I’ve just heard a superb presentation by Stephen Kidd, of Development Pathways. He argues that developing countries should be focusing on universal benefits, like child benefit or a universal pension, rather than the means-testing which is being rolled out in many poorer countries. The report, by Development Pathways and the Church of Sweden, is here.
To give a flavour of his argument, here are two graphs. The first highlights the failure of selective benefits. The best performing selective programme, in Brazil, excluded 44% of the eligible group. The worst performing, in Rwanda, used community based targeting, and excluded more than 97%.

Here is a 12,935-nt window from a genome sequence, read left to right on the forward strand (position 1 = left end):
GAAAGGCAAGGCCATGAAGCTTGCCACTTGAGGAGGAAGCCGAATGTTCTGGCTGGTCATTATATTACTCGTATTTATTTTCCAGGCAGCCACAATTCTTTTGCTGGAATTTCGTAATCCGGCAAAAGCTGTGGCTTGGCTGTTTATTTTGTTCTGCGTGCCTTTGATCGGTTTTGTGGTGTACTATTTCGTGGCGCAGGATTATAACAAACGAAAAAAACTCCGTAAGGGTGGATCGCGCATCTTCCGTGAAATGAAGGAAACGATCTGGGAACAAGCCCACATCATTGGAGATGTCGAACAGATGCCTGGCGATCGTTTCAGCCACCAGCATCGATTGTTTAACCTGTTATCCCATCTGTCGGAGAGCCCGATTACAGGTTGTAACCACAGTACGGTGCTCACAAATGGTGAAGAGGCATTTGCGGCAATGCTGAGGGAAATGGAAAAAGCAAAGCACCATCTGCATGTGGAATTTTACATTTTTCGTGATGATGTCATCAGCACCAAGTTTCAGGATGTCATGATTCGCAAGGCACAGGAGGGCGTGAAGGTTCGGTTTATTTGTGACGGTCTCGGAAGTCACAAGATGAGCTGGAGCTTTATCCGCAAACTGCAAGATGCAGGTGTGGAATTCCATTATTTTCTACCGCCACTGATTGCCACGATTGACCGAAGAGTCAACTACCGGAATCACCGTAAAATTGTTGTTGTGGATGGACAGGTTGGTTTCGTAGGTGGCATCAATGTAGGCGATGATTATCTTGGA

The second graph shows something about the tax take. Offering universal benefits means that people feel included in the support offered by governments – and that means that they are more ready to pay tax. Kidd argues that universal benefits create trust, and the sense of a social contract.